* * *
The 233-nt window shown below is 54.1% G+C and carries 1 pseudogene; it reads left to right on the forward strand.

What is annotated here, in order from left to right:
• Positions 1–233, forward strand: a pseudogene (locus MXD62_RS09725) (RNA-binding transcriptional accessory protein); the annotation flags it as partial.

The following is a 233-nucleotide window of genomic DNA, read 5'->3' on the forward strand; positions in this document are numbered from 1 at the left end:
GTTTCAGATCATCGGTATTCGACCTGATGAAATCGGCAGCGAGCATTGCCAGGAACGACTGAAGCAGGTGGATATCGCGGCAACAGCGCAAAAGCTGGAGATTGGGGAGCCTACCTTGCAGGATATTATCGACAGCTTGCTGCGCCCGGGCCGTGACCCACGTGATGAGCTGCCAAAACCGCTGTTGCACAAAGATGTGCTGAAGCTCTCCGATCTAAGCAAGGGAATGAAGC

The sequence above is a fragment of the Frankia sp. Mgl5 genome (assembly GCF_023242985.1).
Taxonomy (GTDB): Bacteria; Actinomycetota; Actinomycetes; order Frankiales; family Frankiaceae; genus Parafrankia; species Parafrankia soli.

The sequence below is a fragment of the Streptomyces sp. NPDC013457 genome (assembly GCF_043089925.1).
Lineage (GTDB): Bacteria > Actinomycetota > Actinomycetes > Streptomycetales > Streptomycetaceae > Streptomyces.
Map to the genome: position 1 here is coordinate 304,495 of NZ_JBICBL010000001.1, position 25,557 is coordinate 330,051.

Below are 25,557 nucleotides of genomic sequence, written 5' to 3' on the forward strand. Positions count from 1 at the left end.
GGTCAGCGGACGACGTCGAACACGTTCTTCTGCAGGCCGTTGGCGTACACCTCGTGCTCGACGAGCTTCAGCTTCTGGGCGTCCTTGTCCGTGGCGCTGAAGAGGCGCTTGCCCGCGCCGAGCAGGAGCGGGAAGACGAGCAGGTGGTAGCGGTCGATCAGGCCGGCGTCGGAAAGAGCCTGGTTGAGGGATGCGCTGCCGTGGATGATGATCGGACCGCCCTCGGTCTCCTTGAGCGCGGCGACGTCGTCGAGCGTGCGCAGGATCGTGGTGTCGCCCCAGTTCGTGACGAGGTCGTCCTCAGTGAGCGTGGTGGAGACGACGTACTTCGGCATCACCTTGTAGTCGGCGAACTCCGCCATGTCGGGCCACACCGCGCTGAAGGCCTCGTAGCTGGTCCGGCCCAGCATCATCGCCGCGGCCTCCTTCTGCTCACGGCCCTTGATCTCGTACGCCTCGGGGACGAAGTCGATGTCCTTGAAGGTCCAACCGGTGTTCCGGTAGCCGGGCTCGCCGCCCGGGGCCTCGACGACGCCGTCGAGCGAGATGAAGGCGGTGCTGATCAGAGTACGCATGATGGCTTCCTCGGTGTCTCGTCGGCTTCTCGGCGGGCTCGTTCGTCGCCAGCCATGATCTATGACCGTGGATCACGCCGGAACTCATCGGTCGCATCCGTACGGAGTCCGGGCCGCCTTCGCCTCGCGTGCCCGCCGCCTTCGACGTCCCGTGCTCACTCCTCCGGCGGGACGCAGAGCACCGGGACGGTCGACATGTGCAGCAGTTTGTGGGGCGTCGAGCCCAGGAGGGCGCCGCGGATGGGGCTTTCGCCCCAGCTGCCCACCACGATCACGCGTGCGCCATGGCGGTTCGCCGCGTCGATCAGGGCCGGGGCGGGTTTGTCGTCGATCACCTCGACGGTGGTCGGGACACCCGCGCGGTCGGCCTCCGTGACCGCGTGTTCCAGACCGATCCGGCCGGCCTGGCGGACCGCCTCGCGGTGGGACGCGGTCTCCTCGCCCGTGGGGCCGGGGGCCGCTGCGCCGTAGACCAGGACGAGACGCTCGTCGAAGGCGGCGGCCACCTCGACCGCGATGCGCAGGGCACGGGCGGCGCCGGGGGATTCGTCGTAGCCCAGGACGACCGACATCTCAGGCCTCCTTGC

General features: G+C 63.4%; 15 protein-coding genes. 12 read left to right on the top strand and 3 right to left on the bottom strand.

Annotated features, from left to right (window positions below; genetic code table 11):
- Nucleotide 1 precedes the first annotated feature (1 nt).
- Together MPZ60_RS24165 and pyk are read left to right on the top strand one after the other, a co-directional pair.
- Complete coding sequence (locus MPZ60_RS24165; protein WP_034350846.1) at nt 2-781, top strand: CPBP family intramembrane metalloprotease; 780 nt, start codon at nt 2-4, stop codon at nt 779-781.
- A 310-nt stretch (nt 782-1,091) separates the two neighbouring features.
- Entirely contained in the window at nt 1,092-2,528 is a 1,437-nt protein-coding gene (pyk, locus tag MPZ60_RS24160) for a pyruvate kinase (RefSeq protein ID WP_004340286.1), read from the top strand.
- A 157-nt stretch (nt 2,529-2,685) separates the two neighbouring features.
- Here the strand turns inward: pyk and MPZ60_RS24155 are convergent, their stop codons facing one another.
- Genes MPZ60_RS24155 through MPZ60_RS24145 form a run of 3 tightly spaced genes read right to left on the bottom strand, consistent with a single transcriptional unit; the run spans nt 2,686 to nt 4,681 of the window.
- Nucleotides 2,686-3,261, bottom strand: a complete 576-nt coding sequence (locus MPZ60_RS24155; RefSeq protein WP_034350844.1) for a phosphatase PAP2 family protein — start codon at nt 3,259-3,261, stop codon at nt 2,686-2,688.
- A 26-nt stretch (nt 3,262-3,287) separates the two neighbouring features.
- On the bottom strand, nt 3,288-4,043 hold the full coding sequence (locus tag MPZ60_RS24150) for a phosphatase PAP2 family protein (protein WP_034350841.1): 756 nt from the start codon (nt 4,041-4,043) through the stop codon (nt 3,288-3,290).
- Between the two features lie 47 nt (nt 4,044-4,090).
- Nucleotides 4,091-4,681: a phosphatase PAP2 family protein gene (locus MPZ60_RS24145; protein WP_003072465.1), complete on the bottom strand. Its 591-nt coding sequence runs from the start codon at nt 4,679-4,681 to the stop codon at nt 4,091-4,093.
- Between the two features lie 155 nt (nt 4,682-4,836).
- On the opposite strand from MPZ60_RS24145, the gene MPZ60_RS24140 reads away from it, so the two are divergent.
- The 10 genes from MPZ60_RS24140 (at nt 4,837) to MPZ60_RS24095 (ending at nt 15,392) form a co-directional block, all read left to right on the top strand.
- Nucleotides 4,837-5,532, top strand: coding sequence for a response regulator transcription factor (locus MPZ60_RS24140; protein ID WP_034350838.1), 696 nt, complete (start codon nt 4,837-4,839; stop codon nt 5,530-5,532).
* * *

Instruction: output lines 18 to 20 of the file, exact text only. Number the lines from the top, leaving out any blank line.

- A 310-nt stretch (nt 782-1,091) separates the two neighbouring features.
- Entirely contained in the window at nt 1,092-2,528 is a 1,437-nt protein-coding gene (pyk, locus tag MPZ60_RS24160) for a pyruvate kinase (RefSeq protein ID WP_004340286.1), read from the top strand.
- A 157-nt stretch (nt 2,529-2,685) separates the two neighbouring features.